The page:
http://boredomandlaziness.skystorm.net
Jul 18 '05 #12

P: n/a
Nick Coghlan wrote:
How's this:

Py> from itertools import islice
Py> print islice((x for x in xrange(1, 996) if x % 2 == 0), 1, 2).next()
4


Wouldn't it be nice if this could be spelt:

print (x for x in xrange(1, 996) if x % 2 == 0)[2]


as I've always said, the sooner we can all use the itertools goodies without
even noticing, the better.

</F>

Jul 18 '05 #13

P: n/a
Nick Coghlan wrote:
Py> print islice((x for x in xrange(1, 996) if x % 2 == 0), 1, 2).next()
4


Wouldn't it be nice if this could be spelt:

print (x for x in xrange(1, 996) if x % 2 == 0)[2]

Well, I just put a patch on SF to enable exactly that:
http://www.python.org/sf/1108272


I like it. Of course you always have to bear in mind that one giant leap for
a list could be _many_ small steps for an iterator.

Peter

Jul 18 '05 #14

P: n/a
Peter Otten wrote:
Nick Coghlan wrote:

Py> print islice((x for x in xrange(1, 996) if x % 2 == 0), 1, 2).next()
4


Wouldn't it be nice if this could be spelt:

print (x for x in xrange(1, 996) if x % 2 == 0)[2]

Well, I just put a patch on SF to enable exactly that:
http://www.python.org/sf/1108272

I like it. Of course you always have to bear in mind that one giant leap for
a list could be _many_ small steps for an iterator.


Indeed. The main cases I am thinking of involve picking off the first few items
of an iterator (either to use them, or to throw them away before using the rest).

And if an app actually *needs* random access, there's a reason lists still exist ;)

Cheers,
Nick.

--
Nick Coghlan | nc******@email.com | Brisbane, Australia
---------------------------------------------------------------
http://boredomandlaziness.skystorm.net
Jul 18 '05 #15

P: n/a
Nick Coghlan <nc******@iinet.net.au> writes:
[...]
(xrange can't handle Python longs, unfortunately, so we *are*
constrained by sys.maxint. However, since my machine only has half a
gig of RAM, the above is still a damn sight quicker than the
equivalent list comprehension would be!)

[...]

Other way 'round: if you had even more RAM, the listcomp would be even
slower for this job!
John
Jul 18 '05 #16

P: n/a
On Tue, 25 Jan 2005 23:53:26 +1000, Nick Coghlan <nc******@iinet.net.au> wrote:
Peter Otten wrote:
Nick Coghlan wrote:

Py> print islice((x for x in xrange(1, 996) if x % 2 == 0), 1, 2).next()
4

Wouldn't it be nice if this could be spelt:

print (x for x in xrange(1, 996) if x % 2 == 0)[2]

Well, I just put a patch on SF to enable exactly that:
http://www.python.org/sf/1108272

I like it. Of course you always have to bear in mind that one giant leap for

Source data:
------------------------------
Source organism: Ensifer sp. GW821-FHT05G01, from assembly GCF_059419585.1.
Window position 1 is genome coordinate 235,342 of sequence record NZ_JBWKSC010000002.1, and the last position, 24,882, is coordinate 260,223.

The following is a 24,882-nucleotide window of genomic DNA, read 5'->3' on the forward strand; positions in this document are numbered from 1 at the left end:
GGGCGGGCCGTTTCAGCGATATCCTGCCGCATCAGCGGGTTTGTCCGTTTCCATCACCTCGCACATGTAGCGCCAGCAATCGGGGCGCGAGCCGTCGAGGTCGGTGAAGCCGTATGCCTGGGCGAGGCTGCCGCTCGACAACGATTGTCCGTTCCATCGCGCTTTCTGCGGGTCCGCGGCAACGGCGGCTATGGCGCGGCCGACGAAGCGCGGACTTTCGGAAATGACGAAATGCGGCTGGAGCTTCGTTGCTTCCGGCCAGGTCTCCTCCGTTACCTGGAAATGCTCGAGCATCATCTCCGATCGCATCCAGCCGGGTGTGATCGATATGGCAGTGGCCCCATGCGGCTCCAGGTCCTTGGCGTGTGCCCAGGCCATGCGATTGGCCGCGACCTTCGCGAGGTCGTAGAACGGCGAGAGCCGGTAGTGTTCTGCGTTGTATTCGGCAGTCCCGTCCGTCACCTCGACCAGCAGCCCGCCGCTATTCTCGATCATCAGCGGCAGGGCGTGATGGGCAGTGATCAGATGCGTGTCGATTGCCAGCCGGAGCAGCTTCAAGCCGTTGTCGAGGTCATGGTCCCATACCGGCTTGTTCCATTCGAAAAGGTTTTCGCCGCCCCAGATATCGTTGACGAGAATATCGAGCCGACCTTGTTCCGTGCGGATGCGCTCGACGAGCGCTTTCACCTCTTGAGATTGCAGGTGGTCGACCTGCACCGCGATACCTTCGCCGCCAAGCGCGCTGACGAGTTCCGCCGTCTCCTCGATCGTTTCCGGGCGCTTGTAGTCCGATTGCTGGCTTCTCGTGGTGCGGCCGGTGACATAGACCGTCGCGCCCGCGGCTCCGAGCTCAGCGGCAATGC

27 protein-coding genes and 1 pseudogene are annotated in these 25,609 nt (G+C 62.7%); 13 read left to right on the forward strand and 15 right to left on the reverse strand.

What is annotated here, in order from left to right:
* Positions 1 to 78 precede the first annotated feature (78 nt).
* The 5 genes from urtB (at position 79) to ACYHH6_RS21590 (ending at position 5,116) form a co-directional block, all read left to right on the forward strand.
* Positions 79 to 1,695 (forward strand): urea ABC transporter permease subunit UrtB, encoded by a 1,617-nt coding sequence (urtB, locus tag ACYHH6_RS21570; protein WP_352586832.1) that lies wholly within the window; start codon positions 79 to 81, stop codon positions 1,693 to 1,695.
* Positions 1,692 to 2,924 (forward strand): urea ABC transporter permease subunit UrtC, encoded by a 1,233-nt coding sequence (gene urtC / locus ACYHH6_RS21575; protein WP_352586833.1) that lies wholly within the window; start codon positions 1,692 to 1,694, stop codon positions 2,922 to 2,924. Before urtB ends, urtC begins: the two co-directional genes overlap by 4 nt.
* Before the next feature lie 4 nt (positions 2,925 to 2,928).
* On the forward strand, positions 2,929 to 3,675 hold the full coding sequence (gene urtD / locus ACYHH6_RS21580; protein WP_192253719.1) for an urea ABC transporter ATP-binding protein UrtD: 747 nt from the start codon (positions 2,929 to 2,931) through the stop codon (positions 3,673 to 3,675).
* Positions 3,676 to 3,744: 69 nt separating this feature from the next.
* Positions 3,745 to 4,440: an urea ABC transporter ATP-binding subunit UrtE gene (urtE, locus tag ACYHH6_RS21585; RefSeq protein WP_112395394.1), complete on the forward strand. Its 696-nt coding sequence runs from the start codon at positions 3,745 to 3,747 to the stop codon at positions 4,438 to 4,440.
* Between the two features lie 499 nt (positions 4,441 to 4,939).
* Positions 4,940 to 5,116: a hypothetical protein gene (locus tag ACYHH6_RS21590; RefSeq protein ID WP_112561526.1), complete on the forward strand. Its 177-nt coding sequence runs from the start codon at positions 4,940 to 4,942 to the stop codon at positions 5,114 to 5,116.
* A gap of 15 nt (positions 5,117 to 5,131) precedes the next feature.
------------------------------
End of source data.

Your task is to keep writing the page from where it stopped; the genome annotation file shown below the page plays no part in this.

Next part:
a list could be _many_ small steps for an iterator.


Indeed. The main cases I am thinking of involve picking off the first few items
of an iterator (either to use them, or to throw them away before using the rest).

And if an app actually *needs* random access, there's a reason lists still exist ;)

You can bail out of a generator expression with a raise-StopIteration expression spelled iter([]).next() ;-)
def show(x): print x,; return x ... list(show(x) for x in xrange(20) if x<8 or iter([]).next()) 0 1 2 3 4 5 6 7
[0, 1, 2, 3, 4, 5, 6, 7]

Well, since
list(show(x) for x in xrange(20) if x<8) 0 1 2 3 4 5 6 7
[0, 1, 2, 3, 4, 5, 6, 7]

this change due to adding iter([]).next() might be more convincing:
list(show(x) for x in xrange(20) if x<8 or True) 0 1 2 3 4 5 6 7 8 9 10 11 12 13 14 15 16 17 18 19
[0, 1, 2, 3, 4, 5, 6, 7, 8, 9, 10, 11, 12, 13, 14, 15, 16, 17, 18, 19]

list(show(x) for x in xrange(20) if x<8 or iter([]).next() or True) 0 1 2 3 4 5 6 7
[0, 1, 2, 3, 4, 5, 6, 7]
Applied to example,
print list(x for i,x in enumerate(x for x in xrange(1, 996) if x % 2 ==0) if i<3 or iter([]).next())[2] 6

or in case you just want one item as result,
print list(x for i,x in enumerate(x for x in xrange(1, 996) if x % 2 ==0) if i==2 or i==3 and iter([]).next())[0]

6

Regards,
Bengt Richter
Jul 18 '05 #17

P: n/a
Bengt Richter wrote:
You can bail out of a generator expression with a raise-StopIteration expression spelled iter([]).next() ;-)
>>> list(show(x) for x in xrange(20) if x<8 or iter([]).next() or True)

0 1 2 3 4 5 6 7
[0, 1, 2, 3, 4, 5, 6, 7]


This is both neat and incredibly arcane at the same time :)

Cheers,
Nick.
--
Nick Coghlan | nc******@email.com | Brisbane, Australia
---------------------------------------------------------------
http://boredomandlaziness.skystorm.net
Jul 18 '05 #18